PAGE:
There are reasons that those rules and regulations stop little people in their tracks, but don’t stop the Warren Buffetts or the Bill Gateses. And anyway, they made it then, and this is now.

            The situation is worse now. And getting worse all the time.

            I’m not a politician, so I don’t have detailed policies to outline. Nor are any commenters but libertarians ever necessarily expected to do so here. Which is odd, since this is a libertarian/conservative blog to begin with.

            Stephen and the others are perfectly capable of picking up on ideas they get from the commenters. They do it all the time. I have my own interests, and political wonkery is not among them.

        • posted by JohnInCA on

          Unless you’re advocating for deregulation and government loans for start-ups, I’m not sure what actual policy suggestions you’re making.

          That said, having a more secure social safety-net makes it *easier* for people to be entrepreneurs, to takes risks, and try things. How/why? Because it means that if they fail (and most of them will) that they’re not fucked, just set back.

          • posted by Lori Heine on

            Regulatory and tax burdens keep many of them from being able to start businesses in the first place.

            Why don’t you try coming out of your little cave and actually asking people who’ve tried to go into business what they think, instead of staying in an echo chamber?

            The similarity between the statist left and the statist right gets eerier all the time. It’s funny that you don’t think you like those on the other team. They’re so much like you that if your jerseys weren’t of different colors, it would be hard to tell you apart.

          • posted by JohnInCA on

            You do make such curious assumptions Lori.

  11. posted by Tom Scharbach on

    It seems to me that the solution to the “libertarian” dilemma is for a third political party, representing the “socially liberal, no social insurance” voters, to grow rather than remain, as Stephen puts it, a “small, diehard” party. I recognize that this hasn’t happened, but perhaps it will.

    I know a number of Libertarians, and I wonder why the so-called “libertarians” who supposedly share the party’s “socially liberal, no social insurance” views haven’t moved in that direction.

    • posted by Houndentenor on

      Where I really wonder why that isn’t happening is in areas where the Republican challenger isn’t going to win the race anyway and the GOP candidate is a social conservative type. It still hasn’t happened and I wonder if it’s that a lot of conservatives like to hear themselves talk like libertarians but are in fact right-wing conservatives who don’t actually want what libertarians are selling.

    • posted by Lori Heine on

      What about the “socially liberal, expanded options and opportunities” libertarians? Where are we to go? And why are we always getting subtly edited out of the picture?

      Interesting how that keeps happening. Maybe it’s a computer glitch: some sort of libertarian-idea-erasing software feature.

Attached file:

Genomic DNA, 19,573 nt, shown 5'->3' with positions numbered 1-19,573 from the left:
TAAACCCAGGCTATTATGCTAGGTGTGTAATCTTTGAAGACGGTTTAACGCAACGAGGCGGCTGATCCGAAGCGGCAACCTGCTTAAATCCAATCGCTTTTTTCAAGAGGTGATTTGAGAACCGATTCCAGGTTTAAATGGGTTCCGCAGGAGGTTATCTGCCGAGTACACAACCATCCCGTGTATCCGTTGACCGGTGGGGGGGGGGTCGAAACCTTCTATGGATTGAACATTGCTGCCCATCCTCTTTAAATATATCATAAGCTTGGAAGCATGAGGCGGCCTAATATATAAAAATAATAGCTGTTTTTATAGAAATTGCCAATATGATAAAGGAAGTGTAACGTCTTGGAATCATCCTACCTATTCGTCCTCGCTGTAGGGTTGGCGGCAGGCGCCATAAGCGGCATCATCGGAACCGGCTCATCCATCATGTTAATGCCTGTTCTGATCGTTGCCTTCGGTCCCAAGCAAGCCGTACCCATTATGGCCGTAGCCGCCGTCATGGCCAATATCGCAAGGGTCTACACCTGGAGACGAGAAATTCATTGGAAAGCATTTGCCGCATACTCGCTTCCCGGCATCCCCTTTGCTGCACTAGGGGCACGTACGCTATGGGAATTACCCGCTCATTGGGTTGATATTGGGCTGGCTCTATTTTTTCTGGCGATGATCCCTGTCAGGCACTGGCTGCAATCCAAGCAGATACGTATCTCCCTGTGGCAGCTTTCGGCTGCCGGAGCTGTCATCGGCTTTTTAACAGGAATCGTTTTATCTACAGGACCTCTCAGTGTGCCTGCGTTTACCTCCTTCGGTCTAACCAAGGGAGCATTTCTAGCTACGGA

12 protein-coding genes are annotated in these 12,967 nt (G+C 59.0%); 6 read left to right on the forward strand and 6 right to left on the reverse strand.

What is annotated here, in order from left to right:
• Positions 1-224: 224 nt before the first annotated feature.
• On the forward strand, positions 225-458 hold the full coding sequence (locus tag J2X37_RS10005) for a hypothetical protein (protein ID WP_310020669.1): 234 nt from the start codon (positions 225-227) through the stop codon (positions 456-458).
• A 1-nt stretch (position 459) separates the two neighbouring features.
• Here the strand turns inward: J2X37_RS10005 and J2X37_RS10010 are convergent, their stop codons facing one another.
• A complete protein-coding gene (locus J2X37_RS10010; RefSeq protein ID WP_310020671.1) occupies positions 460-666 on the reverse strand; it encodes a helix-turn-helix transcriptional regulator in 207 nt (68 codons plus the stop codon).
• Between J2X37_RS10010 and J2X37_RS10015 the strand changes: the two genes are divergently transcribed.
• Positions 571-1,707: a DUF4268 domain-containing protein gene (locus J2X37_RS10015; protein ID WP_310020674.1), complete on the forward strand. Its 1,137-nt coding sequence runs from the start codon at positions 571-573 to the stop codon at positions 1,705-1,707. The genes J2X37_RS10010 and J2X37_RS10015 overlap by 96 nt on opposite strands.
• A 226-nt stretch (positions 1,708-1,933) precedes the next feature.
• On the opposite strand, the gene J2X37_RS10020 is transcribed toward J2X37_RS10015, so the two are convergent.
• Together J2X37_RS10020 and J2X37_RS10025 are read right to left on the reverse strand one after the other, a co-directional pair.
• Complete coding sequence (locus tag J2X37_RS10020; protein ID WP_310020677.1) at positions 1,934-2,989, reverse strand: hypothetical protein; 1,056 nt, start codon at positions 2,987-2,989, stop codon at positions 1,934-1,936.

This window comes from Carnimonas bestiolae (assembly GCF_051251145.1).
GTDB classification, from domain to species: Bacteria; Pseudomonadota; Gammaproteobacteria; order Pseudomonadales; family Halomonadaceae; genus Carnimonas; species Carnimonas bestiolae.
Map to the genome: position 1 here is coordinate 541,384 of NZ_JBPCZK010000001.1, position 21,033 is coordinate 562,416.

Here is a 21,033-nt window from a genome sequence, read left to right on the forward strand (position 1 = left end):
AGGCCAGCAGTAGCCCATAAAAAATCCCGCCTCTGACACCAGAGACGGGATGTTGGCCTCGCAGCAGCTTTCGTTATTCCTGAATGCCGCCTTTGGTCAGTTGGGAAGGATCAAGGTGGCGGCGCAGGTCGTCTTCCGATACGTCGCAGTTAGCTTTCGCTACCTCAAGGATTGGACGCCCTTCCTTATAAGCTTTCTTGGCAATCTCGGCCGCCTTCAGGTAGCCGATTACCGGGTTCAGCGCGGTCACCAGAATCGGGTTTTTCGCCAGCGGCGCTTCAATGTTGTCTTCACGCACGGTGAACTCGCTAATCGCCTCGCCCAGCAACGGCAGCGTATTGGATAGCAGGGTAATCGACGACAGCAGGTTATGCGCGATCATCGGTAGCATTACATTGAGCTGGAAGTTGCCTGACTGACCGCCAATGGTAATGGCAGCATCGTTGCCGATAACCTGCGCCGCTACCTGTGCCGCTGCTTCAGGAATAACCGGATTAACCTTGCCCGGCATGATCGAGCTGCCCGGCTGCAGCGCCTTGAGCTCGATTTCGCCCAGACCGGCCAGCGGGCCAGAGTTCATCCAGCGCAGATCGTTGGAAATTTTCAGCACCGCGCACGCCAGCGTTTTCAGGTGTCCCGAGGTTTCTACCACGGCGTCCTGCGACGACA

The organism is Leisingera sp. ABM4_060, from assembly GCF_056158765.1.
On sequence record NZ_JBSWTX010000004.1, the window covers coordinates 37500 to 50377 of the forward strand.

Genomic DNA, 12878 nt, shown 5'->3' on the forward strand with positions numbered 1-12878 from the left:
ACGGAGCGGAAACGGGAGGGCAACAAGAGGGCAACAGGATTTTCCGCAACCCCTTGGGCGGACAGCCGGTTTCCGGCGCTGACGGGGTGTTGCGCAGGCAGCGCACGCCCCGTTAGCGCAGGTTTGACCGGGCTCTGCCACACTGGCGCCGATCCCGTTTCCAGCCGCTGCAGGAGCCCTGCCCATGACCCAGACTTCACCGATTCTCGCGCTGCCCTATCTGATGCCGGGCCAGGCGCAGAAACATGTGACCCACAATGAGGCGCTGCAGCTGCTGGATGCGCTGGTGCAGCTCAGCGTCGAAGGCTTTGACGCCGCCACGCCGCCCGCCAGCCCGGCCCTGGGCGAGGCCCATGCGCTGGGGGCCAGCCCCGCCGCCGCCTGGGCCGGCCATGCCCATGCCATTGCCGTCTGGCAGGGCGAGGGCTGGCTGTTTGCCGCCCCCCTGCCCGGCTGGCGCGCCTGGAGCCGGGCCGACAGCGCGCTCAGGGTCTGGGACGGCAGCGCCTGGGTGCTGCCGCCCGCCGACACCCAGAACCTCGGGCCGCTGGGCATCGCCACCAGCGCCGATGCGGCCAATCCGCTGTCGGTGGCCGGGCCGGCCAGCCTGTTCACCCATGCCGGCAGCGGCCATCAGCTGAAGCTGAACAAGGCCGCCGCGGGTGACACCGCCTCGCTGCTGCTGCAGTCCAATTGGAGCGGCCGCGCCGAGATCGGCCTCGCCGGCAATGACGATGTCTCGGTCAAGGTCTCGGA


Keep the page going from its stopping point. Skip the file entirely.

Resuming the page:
• posted by Lori Heine on

        Speaking of idiotic software, I hate the commentary feedback system this blog uses. I was attempting to answer Tom’s last remark and got stuck under Houndentenor.

      • posted by JohnInCA on

        Go wherever you want. If you can turn an existing party to your whims? Great. If you can get the numbers and influence to form your own party? Great. But whining that no one else is solving your problems for you is just an entitlement problem.

        • posted by Lori Heine on

          Exactly what libertarians are NOT doing is whining that someone else isn’t solving our problems for us. We’re practically the only people who aren’t. Which is precisely why statists like you can’t stand us in the first place.

          You’ve junked up your mind with so much propaganda that you’re babbling. Nor do you honestly even want to know what libertarians believe.

          You’ve got your strange, cartoonish concepts, based on an understanding of libertarian thought (particularly Ayn Rand) that’s about as accurate as most fundamentalists’ views of the Bible.

          • posted by JohnInCA on

            Lori, you were *just* whining that you’re being “edited out of the picture” after whining “where are we to go?”

            And I think it’s interesting that you assume what I do or don’t know about libertarian philosophy based on logistical comments. One does not follow from the other.

      • posted by Tom Scharbach on

        What about the “socially liberal, expanded options and opportunities” libertarians? Where are we to go?

        Unless “socially liberal, expanded options and opportunities libertarians” elect to vote Libertarian, then, like everyone else, they have to make a choice between Democrats and Republicans.

  12. posted by tom Jefferson 3rd on

    Interesting side note. Back in the 1980s the Minnesota legislature decided to allow counties to opt out of certain ‘big government’ regulations and operate on the Libertarian idea of self-regulation.

    Flash forward to this year where the roof of a hotel/resort/water park collapsed. The establishment is in Otter Tail county, and yeah, the Republican leaning county decided, “hey let’s leave it up to the invisible hand of the market”

    Luckily, no death were reported, but Thumper Pond may be a good example of how ” getting off the backs” of the private sector can be dangerous.